The ancient Mexicans were largely concerned with sublime mysticism and transcendence of the human spirit but the Aztecs degraded this spiritual vision as a cult of human sacrifice grew, even though the original Quetzalcoatl myth extolled the virtues of self-sacrifice over the killing of others.
During the creation of a new age or sun, according to mythic accounts, Quetzalcoatl through his own blood gave life to humans, formed from the bones and ashes of people from the previous age. When Quetzalcoatl appears in the form of Topiltzin, he teaches people to turn away from human sacrifice and instead to engage in self-sacrifice in service of others. Legends also attribute him with encouraging his followers to be creative through the arts.
Under Topiltzin, the human incarnation of Quetzalcoatl, Tollan prospered under his peaceful rule but priests wanting to reinstate human sacrifice conspired against him. He was forced to flee to the Yucatan, where afraid of being captured he sacrificed himself in a burning pyre and his heart rose to heaven as the morning star, Venus. The Aztec account varies. In their version, he says farewell to his followers with the prophecy to return one day from the East and reclaim his rule. He then floats away on a raft of snakes.
Quetzalcoatl’s brother, Huitzilopochtli, becomes the main god in the Aztec pantheon. He is the sun god and the god of war who requires human sacrifice. In Aztec cosmology, the sun required energy from human blood in order to continue. Without those sacrifices, the present age and their rule would come to an end. The Queztalcoatl tradition extolled virtues of self-sacrifice, which the Aztec rulers reduced to the massive sacrifice of others. In this way, the Aztec empire betrayed its spiritual inheritance to gain worldly power.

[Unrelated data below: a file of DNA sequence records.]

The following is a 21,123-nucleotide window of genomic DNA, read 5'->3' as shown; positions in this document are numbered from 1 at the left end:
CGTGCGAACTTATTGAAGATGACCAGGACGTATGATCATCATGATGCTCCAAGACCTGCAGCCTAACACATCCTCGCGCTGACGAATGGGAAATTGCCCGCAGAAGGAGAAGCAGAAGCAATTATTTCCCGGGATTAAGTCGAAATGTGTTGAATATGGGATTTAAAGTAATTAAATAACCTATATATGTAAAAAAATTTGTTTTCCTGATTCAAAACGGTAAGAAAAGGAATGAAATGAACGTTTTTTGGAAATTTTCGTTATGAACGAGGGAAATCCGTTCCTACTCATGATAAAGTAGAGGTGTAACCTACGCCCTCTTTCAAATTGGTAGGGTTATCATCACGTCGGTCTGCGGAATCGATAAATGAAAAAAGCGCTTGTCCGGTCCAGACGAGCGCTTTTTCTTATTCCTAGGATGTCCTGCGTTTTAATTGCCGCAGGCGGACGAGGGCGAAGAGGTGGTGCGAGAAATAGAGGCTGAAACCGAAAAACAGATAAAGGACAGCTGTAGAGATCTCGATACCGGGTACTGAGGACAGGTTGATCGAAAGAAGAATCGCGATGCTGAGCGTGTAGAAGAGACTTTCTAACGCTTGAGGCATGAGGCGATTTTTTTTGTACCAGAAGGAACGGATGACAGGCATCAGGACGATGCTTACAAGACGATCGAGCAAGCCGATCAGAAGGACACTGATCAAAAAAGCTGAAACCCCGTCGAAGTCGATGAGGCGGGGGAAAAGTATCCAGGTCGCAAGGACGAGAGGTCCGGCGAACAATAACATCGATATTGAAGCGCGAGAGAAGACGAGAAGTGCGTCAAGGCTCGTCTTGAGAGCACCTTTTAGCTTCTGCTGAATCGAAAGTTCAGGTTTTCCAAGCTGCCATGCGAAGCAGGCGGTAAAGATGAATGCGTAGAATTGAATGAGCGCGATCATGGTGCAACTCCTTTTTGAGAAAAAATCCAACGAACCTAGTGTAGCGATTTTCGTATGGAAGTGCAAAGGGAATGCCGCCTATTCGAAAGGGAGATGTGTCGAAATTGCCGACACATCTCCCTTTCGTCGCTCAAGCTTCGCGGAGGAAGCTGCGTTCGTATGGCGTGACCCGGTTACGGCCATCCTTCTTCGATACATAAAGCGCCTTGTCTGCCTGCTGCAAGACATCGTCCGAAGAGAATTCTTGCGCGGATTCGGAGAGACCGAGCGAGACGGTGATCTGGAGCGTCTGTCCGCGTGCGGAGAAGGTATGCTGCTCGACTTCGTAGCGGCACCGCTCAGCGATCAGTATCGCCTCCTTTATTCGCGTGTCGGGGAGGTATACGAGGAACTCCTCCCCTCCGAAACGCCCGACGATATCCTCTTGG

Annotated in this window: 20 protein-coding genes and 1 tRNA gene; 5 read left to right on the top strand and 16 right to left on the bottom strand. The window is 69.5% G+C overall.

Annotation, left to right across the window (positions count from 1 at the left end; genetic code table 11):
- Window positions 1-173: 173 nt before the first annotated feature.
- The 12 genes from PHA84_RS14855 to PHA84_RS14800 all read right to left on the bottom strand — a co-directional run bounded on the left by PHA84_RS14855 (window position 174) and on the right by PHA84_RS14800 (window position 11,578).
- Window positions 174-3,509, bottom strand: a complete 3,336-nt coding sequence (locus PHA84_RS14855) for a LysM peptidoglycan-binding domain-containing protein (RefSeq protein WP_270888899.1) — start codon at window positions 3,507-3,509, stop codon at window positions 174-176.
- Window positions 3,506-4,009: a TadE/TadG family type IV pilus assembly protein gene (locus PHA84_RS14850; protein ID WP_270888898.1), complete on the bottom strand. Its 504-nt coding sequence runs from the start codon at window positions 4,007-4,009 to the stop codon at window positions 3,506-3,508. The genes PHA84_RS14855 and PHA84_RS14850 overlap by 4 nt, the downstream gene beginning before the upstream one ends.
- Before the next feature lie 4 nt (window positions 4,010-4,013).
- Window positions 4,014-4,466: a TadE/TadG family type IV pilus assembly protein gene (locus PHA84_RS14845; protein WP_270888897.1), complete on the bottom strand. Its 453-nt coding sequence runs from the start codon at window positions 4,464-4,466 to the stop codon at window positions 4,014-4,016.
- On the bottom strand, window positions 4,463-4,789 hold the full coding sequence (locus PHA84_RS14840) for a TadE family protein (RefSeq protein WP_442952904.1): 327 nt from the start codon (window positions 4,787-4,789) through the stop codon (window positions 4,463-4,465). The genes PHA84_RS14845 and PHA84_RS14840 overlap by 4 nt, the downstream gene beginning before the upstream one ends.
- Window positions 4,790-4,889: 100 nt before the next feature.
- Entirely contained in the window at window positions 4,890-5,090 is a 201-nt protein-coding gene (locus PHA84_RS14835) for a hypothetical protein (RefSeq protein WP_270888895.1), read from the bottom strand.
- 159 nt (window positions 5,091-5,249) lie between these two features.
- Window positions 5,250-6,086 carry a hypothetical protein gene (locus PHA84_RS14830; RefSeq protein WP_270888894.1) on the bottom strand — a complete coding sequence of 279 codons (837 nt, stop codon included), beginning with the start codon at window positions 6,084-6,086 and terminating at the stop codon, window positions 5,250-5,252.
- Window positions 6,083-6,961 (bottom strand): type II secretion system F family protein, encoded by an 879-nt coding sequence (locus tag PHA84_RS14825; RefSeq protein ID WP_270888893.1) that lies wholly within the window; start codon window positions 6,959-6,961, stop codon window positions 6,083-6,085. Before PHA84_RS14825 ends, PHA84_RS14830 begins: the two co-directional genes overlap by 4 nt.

The Aztecs legitimated their rule by claiming they were Topiltzin’s descendants and they would rule until the return of their god, Quetzalcoatl. When Montezuma met Cortez, he thought that Quetzalcoatl had returned. The myth that justified Aztec power also ironically became the cause of its demise, since the Aztec ruler was paralyzed to ask his warriors to attack a god. The Spanish conquerors took advantage of this weakness with the eventual domination of Spanish colonial rule and the suppression of indigenous cultures.
The study of Quetzalcoatl is complicated by the fact that he takes on many aspects, though underlying motif remains an attempt to reconnect body and spirit. The Plumed serpent becomes a perfect representation of wholeness, since it combines the spirit’s longing for spiritual transcendence, yet the body is the vehicle through which we can serve others. Sublime teachings such as these can be lost when worldly power guides rulers. The balance between the spiritual and physical then is broken.
Personally I developed a fascination with snakes during my childhood in Central India where I grew up in an undeveloped, forested area at that time. I was able to see different species of snakes or their old skin left behind after shedding it. I also heard mythic stories of snakes in Indian folklore. Later in my university life, the myth of Quetzalcoatl piqued my interest and imagination in another direction. Those experiences along with study of Quetzalcoatl, find expression in our novel.
Arvind Singh is a Hypnotherapist, Writer and Speaker, who asks the big questions in life. Writing is a natural medium for sharing insights with readers. He has co-written his first novel with Deborah Morrison called "Nexus: A Neo Novel." Deborah and Arvind will expand on Prosperity Thinking in a new book called "The Law of Attraction: How to Make It Work for You."
Arvind holds an Honours B.A. in History from McMaster University. He has researched spirituality and religion from a multi-disciplinary perspective with the rare ability to highlight the essence of compassion and truth. With an interest in different cultures and growing up in Canada's diversity, he has found many eclectic sources of wisdom.
For more information, visit nexusnovel.wordpress.com